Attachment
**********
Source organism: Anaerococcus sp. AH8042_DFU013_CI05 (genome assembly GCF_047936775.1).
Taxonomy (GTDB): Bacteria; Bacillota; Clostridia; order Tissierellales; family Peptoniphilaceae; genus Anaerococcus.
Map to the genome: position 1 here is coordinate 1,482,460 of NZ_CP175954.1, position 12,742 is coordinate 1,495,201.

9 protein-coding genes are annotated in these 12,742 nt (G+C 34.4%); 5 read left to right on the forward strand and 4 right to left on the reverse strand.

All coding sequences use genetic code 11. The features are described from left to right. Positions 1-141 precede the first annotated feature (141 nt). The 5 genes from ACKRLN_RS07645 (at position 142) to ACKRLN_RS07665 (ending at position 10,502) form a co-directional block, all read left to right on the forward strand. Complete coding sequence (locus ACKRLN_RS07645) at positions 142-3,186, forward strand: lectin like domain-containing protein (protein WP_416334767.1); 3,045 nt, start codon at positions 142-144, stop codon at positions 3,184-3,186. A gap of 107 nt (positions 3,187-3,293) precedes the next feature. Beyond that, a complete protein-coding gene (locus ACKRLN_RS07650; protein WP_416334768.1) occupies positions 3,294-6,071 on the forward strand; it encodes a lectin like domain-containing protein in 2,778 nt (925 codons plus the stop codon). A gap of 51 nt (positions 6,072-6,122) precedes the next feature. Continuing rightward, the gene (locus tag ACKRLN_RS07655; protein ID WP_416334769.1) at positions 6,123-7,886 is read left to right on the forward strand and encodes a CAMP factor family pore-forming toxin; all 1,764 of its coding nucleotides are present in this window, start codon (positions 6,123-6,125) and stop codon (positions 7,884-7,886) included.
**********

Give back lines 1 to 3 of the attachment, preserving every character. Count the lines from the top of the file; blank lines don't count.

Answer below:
Source organism: Anaerococcus sp. AH8042_DFU013_CI05 (genome assembly GCF_047936775.1).
Taxonomy (GTDB): Bacteria; Bacillota; Clostridia; order Tissierellales; family Peptoniphilaceae; genus Anaerococcus.
Map to the genome: position 1 here is coordinate 1,482,460 of NZ_CP175954.1, position 12,742 is coordinate 1,495,201.